Yankees Won’t Find Much Pitching Help Among 2016-2017 Free Agent Class


While their young position players have made a big impact, the New York Yankees remain short on quality pitching. Unfortunately, the upcoming free agent market won’t offer much help.

The loss of Nathan Eovaldi for the 2017 season was the last thing the paper thin New York Yankees pitching staff needed. Ace Masahiro Tanaka is on borrowed time with the partial UCL tear in his elbow, CC Sabathia’s early season renaissance is long gone, Michael Pineda doesn’t look like he will ever capitalize on his nasty stuff, and Luis Severino’s future may very well be in the bullpen.

The emergence of young sluggers Gary Sanchez, Aaron Judge, and Tyler Austin in the Yankees lineup the past few weeks has been the most exciting part of the 2016 season for many fans, but it also highlights that New York does not really have the equivalent impact talent on the pitching side.

Luis Cessa and Chad Green have both joined the Yankees rotation to replace Eovaldi and Severino, but neither is expected to be more than a number five/swingman type of guy. They could certainly surprise us. That’s part of the fun of baseball. At the same time, it’s probably foolish to count on that given what we know about them.

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If the Yankees actually want to contend next year, and they say they do, then the first order of business is adding some rotation depth behind Masahiro Tanaka. The team has nothing remotely close to a number two starter at the moment.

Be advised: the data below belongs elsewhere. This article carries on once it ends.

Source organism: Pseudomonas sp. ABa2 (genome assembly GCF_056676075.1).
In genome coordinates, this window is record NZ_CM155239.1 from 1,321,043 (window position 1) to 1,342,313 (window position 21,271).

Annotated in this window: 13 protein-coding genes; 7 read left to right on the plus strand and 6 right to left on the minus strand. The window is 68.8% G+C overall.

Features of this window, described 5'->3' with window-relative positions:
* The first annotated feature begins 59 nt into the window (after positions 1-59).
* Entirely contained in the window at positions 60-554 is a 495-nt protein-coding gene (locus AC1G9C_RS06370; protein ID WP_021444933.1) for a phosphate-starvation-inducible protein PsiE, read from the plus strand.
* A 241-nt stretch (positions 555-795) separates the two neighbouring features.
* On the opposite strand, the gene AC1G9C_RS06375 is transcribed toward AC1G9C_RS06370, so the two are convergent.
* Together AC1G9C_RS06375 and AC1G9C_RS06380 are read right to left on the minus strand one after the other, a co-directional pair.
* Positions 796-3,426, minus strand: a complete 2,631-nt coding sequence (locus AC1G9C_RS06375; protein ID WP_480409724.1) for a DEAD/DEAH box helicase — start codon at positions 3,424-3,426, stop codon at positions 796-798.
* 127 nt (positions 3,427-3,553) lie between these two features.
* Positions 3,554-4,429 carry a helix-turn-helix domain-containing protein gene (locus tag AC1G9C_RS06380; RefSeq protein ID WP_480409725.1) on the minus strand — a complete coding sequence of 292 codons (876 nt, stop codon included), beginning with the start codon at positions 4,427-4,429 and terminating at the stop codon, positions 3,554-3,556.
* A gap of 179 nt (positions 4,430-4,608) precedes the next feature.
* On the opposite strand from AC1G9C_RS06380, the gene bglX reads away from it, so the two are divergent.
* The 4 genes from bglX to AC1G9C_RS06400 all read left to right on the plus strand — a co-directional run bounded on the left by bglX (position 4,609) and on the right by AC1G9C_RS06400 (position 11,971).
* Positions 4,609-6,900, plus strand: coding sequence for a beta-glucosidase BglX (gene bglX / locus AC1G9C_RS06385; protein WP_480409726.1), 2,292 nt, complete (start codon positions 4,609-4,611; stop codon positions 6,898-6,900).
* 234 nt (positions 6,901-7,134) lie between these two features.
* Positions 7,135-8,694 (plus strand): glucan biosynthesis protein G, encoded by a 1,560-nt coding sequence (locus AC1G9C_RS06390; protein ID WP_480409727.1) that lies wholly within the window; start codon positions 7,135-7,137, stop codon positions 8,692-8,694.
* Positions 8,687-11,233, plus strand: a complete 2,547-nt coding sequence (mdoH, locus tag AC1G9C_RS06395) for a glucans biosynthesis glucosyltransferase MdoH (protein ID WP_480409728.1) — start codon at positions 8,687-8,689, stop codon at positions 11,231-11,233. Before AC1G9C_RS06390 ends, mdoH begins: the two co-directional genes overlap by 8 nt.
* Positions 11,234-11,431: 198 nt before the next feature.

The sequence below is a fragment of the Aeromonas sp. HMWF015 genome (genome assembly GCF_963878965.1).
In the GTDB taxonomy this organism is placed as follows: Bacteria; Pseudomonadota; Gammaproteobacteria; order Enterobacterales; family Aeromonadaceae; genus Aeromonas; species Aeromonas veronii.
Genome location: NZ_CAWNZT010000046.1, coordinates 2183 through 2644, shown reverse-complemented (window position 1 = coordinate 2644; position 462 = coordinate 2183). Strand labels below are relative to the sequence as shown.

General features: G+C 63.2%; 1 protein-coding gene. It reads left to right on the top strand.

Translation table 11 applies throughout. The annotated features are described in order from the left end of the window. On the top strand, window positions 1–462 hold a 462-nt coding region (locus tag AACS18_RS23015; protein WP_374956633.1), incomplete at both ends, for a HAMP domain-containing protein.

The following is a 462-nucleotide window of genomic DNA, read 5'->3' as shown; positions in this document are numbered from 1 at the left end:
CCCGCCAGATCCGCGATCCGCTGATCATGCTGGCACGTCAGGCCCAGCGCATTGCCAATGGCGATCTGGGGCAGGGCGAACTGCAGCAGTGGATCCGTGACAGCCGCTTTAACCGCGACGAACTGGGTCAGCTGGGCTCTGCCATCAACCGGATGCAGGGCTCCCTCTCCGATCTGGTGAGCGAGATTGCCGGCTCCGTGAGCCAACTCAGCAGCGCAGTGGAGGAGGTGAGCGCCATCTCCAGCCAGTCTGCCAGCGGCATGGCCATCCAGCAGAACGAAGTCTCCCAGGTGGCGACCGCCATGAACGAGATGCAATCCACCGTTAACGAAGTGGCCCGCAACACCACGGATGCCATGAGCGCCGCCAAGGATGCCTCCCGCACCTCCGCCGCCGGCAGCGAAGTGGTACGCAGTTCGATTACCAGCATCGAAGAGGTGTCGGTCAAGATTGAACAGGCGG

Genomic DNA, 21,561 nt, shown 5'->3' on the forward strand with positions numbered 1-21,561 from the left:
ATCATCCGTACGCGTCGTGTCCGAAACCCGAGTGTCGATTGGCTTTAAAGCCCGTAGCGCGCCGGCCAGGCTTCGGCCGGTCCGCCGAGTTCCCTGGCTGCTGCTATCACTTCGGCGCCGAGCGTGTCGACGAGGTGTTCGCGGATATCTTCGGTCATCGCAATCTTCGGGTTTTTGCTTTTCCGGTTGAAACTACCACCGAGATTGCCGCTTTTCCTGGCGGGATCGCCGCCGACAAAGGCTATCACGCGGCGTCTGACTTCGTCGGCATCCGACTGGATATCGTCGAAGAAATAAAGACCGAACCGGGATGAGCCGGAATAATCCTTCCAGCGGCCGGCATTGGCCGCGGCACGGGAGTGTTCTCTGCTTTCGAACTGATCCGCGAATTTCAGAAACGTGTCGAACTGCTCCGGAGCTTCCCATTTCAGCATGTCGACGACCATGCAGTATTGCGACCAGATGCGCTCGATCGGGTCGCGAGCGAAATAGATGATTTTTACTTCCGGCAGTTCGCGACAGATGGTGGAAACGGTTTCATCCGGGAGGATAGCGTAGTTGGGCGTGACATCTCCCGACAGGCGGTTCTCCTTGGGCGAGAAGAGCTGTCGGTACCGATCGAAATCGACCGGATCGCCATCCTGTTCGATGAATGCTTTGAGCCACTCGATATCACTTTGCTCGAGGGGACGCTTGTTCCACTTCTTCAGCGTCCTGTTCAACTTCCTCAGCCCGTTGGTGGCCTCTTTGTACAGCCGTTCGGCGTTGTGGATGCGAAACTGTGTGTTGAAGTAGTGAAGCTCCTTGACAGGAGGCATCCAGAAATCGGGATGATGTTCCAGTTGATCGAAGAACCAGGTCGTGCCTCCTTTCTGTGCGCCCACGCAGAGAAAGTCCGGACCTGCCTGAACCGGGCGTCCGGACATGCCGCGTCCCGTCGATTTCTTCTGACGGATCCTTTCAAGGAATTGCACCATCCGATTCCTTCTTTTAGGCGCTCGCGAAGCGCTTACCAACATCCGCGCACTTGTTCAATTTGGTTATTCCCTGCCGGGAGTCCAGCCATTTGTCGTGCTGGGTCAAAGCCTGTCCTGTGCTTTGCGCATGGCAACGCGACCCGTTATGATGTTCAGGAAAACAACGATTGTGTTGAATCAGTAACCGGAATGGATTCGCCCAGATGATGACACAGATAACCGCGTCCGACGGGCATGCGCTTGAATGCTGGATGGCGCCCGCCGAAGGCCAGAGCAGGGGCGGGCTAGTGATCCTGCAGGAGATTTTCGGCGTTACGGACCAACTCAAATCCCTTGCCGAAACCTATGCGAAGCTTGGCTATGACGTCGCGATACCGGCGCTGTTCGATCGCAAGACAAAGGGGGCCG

The usual answer for Yankees ownership would be targeting the top available arm on the free agent market. We saw last offseason that approach may no longer be an option because of Hal Steinbrenner’s desire to lower payroll. Even if they did want to make a big splash, it would be really hard to do with the arms expected to be available.

The only guy with a realistic shot to be a front of the rotation arm is Rich Hill, who has managed only 76 innings this year due to blister and back injuries. He does have a 2.25 ERA, 10.66 K/9, and 2.5 WAR in that time, but I’m not sure I want to be the one to give the injury-prone 36-year-old with almost no track record the big multi-year contract he will certainly command.

Before a terrible 2016 season, Andrew Cashner looked like he might be one of the best available starting pitchers in the 2016-2017 class. From 2013-2015, Cashner had a 3.43 ERA and 3.48 FIP in 483 innings of work. Diminished velocity and a big up-tick in home run rate has caused those numbers to jump to 5.08 and 4.87. At 29, he may be young enough to turn things around, but could be overpaid just because of his track record.

Perhaps the two best fits for the Yankees are 29-year-old Jeremy Hellickson and 32-year-old Doug Fister. Both have been up and down in their careers, but look like solid mid-rotation options for at least the next season or two. If something like three years and $45 million could get it done, it’s probably worth it for New York.

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The Yankees could also take a flier on one of the two injury prone Dodgers lefties expected to be available. Scott Kazmir has been knocked around with LA in 2016 (4.44 ERA and 4.35 FIP in 127.2 IP) after three strong campaigns in the AL. Brett Anderson is expected to make an August comeback after missing the majority of this season. For what it’s worth, he was excellent in 2015.

Of course, this speculation may all be moot because we don’t know that the Steinbrenner clan will be willing to make any salary commitments this offseason. Recent history suggests they could sit out free agency completely and count on improbably comebacks from their internal options like CC and Big Mike.